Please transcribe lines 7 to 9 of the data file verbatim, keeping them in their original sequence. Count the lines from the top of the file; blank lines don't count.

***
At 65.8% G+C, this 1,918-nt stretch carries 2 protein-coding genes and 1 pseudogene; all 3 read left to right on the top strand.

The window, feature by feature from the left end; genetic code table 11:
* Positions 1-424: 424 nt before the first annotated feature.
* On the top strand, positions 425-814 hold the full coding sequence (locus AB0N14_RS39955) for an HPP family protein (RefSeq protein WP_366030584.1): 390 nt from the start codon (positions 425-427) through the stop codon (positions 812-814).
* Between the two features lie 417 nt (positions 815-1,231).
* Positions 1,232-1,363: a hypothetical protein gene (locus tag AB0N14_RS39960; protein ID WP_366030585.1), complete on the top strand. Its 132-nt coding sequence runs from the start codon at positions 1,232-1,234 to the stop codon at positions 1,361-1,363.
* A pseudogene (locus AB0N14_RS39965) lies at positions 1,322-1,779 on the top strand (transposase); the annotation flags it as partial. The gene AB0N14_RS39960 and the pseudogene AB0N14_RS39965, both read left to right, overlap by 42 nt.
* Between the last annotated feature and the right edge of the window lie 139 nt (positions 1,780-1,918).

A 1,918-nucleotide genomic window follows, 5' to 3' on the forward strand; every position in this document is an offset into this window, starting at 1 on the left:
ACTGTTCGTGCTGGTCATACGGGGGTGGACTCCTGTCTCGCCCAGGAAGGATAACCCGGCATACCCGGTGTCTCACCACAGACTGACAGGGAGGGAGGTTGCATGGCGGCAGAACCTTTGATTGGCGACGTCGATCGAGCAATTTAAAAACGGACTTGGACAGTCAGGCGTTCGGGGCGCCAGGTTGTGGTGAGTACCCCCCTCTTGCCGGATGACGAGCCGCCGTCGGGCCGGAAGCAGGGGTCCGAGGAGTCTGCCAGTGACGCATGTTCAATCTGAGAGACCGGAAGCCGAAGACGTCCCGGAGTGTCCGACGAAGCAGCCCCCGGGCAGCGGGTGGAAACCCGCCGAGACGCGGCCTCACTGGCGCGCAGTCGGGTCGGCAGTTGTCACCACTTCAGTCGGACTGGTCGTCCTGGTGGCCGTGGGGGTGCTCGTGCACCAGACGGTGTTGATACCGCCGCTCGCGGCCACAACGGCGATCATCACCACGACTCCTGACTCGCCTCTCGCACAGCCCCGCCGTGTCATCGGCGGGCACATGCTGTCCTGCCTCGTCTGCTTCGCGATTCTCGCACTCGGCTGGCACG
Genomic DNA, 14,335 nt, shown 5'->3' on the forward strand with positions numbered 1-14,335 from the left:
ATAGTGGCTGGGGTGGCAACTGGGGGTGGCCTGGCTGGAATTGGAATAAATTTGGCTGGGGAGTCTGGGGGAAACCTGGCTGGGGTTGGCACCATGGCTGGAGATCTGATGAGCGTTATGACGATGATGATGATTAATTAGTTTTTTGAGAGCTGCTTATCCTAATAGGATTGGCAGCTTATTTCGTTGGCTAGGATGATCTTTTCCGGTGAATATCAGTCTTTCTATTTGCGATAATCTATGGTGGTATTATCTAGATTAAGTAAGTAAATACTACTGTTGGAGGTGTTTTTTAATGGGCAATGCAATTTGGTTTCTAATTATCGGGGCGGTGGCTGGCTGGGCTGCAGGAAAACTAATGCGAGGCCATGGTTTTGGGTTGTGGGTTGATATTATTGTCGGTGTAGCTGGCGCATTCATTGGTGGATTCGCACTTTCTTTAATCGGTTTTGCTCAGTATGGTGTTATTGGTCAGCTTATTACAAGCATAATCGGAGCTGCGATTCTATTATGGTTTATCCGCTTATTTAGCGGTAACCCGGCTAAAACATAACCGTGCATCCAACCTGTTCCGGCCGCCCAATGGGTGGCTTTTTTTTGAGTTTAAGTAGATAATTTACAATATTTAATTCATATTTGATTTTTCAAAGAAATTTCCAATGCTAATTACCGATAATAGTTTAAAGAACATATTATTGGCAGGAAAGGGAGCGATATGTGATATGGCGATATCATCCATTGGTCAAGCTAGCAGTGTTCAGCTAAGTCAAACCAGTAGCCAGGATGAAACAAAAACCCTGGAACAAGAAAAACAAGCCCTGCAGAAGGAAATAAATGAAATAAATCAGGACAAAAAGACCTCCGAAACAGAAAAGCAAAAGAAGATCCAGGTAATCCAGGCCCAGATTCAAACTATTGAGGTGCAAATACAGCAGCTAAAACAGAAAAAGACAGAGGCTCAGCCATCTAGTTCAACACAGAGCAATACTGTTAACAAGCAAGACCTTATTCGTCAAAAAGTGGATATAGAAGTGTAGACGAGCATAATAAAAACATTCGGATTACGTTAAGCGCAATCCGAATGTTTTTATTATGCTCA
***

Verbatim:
* A pseudogene (locus AB0N14_RS39965) lies at positions 1,322-1,779 on the top strand (transposase); the annotation flags it as partial. The gene AB0N14_RS39960 and the pseudogene AB0N14_RS39965, both read left to right, overlap by 42 nt.
* Between the last annotated feature and the right edge of the window lie 139 nt (positions 1,780-1,918).

A 1,918-nucleotide genomic window follows, 5' to 3' on the forward strand; every position in this document is an offset into this window, starting at 1 on the left: